Glyphosate prices expected to rise
Glyphosate prices could rise over the next 12 months, according to the incoming sole importer of Roundup products in Australia and New Zealand.
From next month, Sinochem Australia, owned by a Chinese State entity, will replace Nufarm in supplying glyphosate made from non-Chinese raw materials into the Australian market.
Sincohem Australia managing director Roger Angell said price pressures were influenced by the recent shift in parity against the US dollar and tight supply out of China for glyphosate technical, a major raw material for glyphosate finished products.
"Due to high demand in China, and the need for many Chinese plants to invest in capital upgrades to meet the government's environmental standards, it is possible the price for glyphosate will be similar or even higher over the next 12 months," he said.
Sinochem Australia's partnership with Monsanto and entry into the Australian market is the first major initiative for the company, according to international vice-president David Lee.
During his Australian visit last week for the official launch, Mr Lee said the company wanted to build on Australia and China's trading relationship.
"We want to build on that strong relationship by bringing our investment, our manufacturing strength, our R&D capacity, into the Australian market," he said.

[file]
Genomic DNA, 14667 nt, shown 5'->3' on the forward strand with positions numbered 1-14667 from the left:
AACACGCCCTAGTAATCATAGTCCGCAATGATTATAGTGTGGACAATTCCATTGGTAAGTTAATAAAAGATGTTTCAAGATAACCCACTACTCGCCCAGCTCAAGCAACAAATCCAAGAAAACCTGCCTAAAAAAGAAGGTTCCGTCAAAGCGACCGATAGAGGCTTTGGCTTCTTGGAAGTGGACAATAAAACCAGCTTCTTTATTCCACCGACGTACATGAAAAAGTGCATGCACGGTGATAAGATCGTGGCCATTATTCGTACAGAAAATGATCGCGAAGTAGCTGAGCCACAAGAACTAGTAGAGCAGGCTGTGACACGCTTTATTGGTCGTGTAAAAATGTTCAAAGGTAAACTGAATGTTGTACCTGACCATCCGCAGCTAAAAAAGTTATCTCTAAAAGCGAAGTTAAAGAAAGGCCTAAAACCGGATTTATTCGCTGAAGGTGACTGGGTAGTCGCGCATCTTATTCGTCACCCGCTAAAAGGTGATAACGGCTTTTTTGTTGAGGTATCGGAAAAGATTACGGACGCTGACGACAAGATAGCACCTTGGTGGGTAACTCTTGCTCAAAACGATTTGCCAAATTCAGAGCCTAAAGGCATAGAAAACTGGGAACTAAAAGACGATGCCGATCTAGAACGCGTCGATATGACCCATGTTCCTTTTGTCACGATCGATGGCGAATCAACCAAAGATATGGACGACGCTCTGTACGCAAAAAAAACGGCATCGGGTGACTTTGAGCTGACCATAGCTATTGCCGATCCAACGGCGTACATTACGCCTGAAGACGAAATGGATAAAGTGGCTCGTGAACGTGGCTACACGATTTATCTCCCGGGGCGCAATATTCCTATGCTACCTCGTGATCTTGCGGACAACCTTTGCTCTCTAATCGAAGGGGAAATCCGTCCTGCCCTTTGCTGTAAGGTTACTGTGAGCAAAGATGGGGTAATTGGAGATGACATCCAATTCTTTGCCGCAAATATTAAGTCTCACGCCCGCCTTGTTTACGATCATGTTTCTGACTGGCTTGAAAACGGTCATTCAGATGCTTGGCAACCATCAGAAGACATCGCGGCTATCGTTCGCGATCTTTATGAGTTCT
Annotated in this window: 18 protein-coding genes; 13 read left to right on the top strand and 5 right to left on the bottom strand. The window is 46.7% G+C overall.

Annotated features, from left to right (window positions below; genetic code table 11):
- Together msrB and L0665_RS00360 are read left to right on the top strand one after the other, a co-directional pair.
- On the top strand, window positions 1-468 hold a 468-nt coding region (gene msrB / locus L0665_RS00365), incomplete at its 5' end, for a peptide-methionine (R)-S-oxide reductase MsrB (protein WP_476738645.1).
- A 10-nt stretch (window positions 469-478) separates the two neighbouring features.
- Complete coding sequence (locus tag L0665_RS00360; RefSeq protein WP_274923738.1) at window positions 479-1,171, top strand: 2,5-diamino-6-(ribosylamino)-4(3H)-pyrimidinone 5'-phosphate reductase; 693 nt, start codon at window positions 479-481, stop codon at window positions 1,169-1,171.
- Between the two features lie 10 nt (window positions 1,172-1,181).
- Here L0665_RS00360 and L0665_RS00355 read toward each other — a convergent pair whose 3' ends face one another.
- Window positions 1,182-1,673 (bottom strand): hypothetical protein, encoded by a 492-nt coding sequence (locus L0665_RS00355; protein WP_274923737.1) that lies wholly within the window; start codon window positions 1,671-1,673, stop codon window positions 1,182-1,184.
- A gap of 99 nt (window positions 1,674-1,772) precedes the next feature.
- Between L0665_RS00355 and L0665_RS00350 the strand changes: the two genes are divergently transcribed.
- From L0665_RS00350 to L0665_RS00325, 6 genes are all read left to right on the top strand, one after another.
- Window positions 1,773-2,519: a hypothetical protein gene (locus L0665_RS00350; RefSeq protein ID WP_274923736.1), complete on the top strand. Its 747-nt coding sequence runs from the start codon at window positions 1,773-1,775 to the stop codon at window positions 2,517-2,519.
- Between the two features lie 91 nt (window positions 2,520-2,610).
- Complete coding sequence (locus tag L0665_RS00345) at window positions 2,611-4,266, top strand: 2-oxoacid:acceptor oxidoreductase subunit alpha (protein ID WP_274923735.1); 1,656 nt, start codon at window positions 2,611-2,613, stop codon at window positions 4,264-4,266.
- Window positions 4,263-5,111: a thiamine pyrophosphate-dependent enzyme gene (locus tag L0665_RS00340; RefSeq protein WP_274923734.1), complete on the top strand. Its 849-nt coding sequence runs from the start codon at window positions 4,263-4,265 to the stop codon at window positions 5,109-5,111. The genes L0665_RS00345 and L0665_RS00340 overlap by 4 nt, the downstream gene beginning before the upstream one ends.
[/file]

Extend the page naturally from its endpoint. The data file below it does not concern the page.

"Our partnership with Monsanto to deliver Roundup products into Australia is our first major initiative and shows our commitment to quality products and strong brands."
Mr Lee said the next step would be for Sinochem Australia to import other crop protection products from its own manufacturing base in China.
The Sinochem Group spans energy, agriculture, chemicals, real estate and financial services including Sinofert.
Monsanto regional business and manufacturing director Luciano Nakashita said Roundup products supplied by Sinochem Australia would be manufactured by Monsanto in its plants.
Raw materials will be sourced from Monsanto's Louisiana plant and manufactured in Indonesia and Malaysia.
It will also pave the way for Sinochem's presence in Australia with up to 30 people employed in the Melbourne office and around Australia. A second salesperson will be in WA in six months.
Mr Angell said the company planned to work with all major distributors so Roundup was available to farmers.
Get the latest news from thewest.com.au in your inbox.
Sign up for our emails